Supporting efforts to streamline and accelerate tax preparation, the Internal Revenue Service (ACN) with a blanket purchase agreement to modernize the tax agency’s systems. Despite garnering intrigue, ACN stock slipped almost 1% in early afternoon trading.) awarded information technology ( ) services and consulting specialist Accenture (NYSE:
On a surface level, the news should be a significant lift to Accenture and, on a sentiment basis, for millions of taxpayers. Generally speaking, Americans have an aversion to paying taxes, in part because of underlying complexities. However, while the IRS contract theoretically benefits ACN stock, the devil lies in the details.
ACN Stock Seemingly Secures a Critical Win
According to a Reuters report, Accenture Federal Services disclosed that it inked an up to $2.6 billion deal with the IRS. While the contract was awarded for a seven-year period, it added that “…it will have to compete for future orders to support the IRS with creating new ways for taxpayers and professionals to interact with the agency.”
Earlier this month, the IRS said it would launch a free service, enabling taxpayers to file directly with the agency. Further, Reuters reports that this initiative could result in the launch of a full-scale IRS filing system. Naturally, such an upgrade would compete with private tax preparers, most notably Intuit (NASDAQ:INTU) and its TurboTax program.
Although the market didn’t respond impressively to ACN stock, it aggressively attacked INTU, which fell more than 7%. “This is really not a threat at all,” Intuit CEO Sasan Goodrazi said. Reuters mentioned that Goodrazi alluded to an IRS exploratory study that showed 72% of surveyed American taxpayers were “very interested in” or “somewhat interested in” using a government tool to file their tax returns electronically.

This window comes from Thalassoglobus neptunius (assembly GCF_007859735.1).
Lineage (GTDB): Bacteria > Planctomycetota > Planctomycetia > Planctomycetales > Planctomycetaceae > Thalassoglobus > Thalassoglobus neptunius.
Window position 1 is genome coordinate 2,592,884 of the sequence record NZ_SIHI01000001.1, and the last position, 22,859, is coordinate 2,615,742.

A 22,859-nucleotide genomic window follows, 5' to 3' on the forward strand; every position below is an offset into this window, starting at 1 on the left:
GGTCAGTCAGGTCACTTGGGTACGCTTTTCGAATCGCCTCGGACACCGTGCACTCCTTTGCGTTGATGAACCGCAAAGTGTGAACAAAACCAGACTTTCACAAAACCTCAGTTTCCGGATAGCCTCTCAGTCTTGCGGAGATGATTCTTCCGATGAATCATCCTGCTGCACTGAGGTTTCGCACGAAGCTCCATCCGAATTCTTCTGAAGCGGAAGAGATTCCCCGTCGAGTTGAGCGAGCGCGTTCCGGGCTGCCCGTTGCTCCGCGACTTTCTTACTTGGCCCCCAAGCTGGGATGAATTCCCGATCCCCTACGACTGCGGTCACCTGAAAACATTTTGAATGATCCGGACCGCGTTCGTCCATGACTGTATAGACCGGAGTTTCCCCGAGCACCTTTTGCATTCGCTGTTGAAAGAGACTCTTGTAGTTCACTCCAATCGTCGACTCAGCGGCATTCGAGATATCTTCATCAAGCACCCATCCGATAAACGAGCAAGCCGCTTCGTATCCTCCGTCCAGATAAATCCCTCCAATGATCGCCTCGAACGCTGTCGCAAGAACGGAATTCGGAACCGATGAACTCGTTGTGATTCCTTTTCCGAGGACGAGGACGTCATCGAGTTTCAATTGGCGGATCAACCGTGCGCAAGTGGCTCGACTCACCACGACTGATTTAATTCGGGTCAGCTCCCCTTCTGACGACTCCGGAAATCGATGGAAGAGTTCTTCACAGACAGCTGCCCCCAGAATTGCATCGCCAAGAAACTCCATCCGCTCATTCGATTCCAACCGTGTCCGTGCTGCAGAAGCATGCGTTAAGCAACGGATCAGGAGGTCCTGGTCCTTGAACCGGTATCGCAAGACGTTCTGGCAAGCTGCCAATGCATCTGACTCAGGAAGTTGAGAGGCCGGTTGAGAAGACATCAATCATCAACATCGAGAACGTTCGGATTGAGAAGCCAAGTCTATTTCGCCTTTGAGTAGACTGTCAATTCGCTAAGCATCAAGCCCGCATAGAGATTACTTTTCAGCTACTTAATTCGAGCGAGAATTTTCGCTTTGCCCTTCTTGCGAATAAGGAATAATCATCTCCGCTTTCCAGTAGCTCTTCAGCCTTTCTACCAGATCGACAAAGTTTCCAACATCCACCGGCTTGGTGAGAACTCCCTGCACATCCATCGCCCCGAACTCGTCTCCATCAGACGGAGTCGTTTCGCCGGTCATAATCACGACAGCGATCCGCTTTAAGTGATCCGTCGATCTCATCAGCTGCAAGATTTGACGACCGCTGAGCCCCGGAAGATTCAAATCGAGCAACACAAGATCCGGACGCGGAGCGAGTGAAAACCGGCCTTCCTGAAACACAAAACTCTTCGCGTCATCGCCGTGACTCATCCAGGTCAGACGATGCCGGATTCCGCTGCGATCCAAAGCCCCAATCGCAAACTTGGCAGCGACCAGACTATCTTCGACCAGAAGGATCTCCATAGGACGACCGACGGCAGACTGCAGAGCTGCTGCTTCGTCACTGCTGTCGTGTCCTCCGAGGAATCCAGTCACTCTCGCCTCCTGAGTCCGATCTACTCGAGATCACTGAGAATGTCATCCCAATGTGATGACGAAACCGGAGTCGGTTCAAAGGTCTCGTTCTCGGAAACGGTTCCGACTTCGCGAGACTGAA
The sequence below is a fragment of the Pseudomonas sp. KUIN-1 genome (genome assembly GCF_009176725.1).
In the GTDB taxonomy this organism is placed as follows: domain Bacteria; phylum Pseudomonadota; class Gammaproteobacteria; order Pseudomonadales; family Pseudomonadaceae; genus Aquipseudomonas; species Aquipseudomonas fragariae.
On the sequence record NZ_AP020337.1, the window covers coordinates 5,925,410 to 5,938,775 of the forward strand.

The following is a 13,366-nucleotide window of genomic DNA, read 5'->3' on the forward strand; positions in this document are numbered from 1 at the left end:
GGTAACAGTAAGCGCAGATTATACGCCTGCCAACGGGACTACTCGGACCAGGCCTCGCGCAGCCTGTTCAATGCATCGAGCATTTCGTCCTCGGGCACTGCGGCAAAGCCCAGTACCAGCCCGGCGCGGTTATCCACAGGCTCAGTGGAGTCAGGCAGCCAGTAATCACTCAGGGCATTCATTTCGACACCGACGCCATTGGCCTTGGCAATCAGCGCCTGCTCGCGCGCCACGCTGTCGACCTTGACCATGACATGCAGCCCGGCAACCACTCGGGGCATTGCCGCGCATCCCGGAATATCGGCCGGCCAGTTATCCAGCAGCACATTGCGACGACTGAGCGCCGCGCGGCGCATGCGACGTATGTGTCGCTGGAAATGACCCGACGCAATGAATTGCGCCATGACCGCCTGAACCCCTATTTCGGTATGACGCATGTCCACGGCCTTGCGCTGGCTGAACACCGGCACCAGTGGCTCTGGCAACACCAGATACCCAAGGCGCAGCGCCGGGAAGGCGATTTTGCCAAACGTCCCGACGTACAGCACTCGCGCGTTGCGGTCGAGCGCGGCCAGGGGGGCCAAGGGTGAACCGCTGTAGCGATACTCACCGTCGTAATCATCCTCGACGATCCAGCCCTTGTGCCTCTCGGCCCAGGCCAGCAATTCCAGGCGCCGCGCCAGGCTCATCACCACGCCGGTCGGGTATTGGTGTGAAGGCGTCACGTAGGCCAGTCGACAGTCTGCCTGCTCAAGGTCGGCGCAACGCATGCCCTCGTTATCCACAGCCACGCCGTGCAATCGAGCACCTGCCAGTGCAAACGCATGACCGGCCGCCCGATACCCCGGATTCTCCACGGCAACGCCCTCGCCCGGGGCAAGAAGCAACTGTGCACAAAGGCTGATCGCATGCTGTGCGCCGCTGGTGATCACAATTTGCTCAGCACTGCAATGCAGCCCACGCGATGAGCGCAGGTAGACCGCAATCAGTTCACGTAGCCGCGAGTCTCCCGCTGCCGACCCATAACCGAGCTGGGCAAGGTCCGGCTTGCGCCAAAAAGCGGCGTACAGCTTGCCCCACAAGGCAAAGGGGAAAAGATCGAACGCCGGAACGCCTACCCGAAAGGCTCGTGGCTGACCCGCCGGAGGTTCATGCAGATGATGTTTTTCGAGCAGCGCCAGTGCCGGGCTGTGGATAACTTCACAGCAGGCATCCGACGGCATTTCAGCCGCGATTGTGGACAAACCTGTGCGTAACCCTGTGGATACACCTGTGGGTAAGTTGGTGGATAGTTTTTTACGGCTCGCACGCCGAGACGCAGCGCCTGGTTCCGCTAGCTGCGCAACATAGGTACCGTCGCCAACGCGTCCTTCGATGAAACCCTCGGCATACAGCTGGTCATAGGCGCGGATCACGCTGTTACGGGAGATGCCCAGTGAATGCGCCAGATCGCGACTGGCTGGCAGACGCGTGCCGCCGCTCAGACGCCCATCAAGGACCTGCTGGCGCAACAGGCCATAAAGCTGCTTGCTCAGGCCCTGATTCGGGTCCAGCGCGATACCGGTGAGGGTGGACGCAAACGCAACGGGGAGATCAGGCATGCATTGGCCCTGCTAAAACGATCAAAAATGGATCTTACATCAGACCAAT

However, that’s also where ACN stock may encounter some friction.
Not a Wholly Relevant Idea
While the Accenture deal sounds like a breakthrough on paper, it may run into a relevancy problem. In January 2020, Ars Technica reported that the IRS dropped its longstanding promise not to compete against TurboTax. So, the news about the tax agency promoting its own in-house service wasn’t completely shocking to sector observers.
More critically, several free filing programs exist for people with incomes below $69,000 (about 70% of the U.S. population). It’s the other 30% where the tax-prep industry really earns its keep.
Moreover, workplace changes — such as the burgeoning gig economy — may expand that 30% segment. It’s also in this space where the brunt of tax system complexities falls upon taxpayers, which in turn keeps tax consultancy businesses like H&R Block (NYSE:HRB) in business.
Subsequently, HRB was the biggest winner during the midweek session, popping up about 3%.
On the date of publication, Josh Enomoto did not have (either directly or indirectly) any positions in the securities mentioned in this article. The opinions expressed in this article are those of the writer, subject to the InvestorPlace.com Publishing Guidelines.